[#1] Welcome by on 12/30/2016
Hello, reader! My name is Bruno Garcia Gonzalez. Welcome to the web-space that will home my blog. A few months ago I decided that I would aspire to become a professional web developer, even though I earned an undergraduate degree in botany and not in computer science [CS].
[#2] My Roadmap: Today by on 12/31/2016
I would now like to share my roadmap with you, starting with today. Today, I am preparing to take part in a 14-week, onsite coding bootcamp. This coding bootcamp is hosted by Coding Dojo of Washington, DC, and starts on the 23rd of January. With today being the last day of 2016, I have about 20 days left of preparation before the first day.
[#3] To Bootcamp or Not To Bootcamp by on 01/02/2017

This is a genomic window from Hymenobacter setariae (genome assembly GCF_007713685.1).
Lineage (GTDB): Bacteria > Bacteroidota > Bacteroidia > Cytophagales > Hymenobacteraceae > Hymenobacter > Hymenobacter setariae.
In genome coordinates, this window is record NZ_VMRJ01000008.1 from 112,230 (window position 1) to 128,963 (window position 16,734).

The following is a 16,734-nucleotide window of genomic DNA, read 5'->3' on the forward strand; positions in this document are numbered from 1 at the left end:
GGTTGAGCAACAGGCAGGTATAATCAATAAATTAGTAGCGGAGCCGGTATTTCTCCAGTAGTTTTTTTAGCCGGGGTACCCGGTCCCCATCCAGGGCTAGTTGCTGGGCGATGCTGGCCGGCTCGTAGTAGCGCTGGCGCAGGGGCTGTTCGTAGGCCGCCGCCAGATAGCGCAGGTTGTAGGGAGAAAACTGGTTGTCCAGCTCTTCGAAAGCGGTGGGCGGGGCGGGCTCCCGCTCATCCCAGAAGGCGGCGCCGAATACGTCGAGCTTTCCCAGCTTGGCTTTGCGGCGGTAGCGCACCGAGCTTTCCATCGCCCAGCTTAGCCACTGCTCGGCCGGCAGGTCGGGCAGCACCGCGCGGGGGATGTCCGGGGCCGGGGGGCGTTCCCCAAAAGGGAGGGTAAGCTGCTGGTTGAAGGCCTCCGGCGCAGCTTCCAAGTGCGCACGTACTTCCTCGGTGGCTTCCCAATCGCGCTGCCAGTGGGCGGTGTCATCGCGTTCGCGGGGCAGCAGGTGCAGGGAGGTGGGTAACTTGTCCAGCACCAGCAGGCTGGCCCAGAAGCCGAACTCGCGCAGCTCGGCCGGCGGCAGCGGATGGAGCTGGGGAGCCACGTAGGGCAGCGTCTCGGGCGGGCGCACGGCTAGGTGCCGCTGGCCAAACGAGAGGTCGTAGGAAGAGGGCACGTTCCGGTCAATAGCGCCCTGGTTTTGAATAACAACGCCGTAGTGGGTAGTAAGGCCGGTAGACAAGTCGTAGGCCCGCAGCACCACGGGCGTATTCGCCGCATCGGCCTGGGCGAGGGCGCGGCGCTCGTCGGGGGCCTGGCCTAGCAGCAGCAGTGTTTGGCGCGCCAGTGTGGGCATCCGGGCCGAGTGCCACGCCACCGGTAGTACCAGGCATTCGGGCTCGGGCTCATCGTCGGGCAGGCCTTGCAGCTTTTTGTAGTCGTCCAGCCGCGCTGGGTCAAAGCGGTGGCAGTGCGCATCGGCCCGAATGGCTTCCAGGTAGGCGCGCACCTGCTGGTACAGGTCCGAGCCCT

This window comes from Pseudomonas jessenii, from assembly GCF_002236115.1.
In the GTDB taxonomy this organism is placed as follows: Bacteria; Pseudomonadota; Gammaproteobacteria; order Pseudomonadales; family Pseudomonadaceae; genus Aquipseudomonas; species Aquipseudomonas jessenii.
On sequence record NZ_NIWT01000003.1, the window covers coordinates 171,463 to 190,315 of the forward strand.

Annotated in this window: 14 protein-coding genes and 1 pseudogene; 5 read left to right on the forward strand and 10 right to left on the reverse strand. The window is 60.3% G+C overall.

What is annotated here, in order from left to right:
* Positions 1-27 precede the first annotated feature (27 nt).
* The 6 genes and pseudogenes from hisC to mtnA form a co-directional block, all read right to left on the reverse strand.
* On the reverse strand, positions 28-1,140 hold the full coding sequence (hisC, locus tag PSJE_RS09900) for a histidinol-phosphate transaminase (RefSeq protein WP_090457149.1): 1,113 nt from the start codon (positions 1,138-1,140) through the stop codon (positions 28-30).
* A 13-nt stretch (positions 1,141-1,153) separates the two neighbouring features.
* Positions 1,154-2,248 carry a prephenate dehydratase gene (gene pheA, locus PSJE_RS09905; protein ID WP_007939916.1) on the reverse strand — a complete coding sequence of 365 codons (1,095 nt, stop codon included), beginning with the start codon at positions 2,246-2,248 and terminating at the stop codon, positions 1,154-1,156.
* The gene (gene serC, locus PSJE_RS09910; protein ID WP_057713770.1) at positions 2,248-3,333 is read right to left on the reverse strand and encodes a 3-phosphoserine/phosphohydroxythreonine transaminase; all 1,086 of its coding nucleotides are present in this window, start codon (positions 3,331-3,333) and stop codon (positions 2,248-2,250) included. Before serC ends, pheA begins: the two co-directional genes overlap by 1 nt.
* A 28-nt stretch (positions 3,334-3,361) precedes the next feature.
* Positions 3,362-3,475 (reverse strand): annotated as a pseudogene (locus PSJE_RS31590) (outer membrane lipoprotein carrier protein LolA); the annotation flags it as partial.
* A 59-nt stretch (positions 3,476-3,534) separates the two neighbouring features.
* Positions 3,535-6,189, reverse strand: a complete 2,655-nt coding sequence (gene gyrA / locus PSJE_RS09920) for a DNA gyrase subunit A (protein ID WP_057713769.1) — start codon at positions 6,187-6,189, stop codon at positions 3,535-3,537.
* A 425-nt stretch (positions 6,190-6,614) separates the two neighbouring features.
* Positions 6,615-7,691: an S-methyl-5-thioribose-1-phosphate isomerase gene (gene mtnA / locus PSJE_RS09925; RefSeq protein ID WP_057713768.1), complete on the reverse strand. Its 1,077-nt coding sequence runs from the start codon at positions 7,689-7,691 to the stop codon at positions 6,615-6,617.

After reading many online entries about bootcamps, I decided that I could succeed through this path. There is a lot of information out there about this, and since I have yet to go through the boot camp and job search experiences, I will start us off with the following online pieces:
[#4] How I Chose A Bootcamp by on 01/02/2017
When it came to choosing a coding bootcamp, I created filters to arrive at final options to choose from. Below I share the filters I created: Filter 1: Location I knew that I wanted to stay relatively close to where I live [Maryland], and so I could limit my options to bootcamps in the upper east coast, with focus put on the DMV.
[#5] Turn of Events by on 01/12/2017
In a turn of events, I will not be taking part in the Coding Dojo coding bootcamp. Instead, I will be a graduate assistant at Frostburg State University. There, I will be teaching biology laboratory components and helping conduct research on a couple of grants, while earning a Master’s of Science in Applied Ecology and Conservation Biology. Don’t worry, Reader! I will be continuing my programming path, but it will take place during free hours.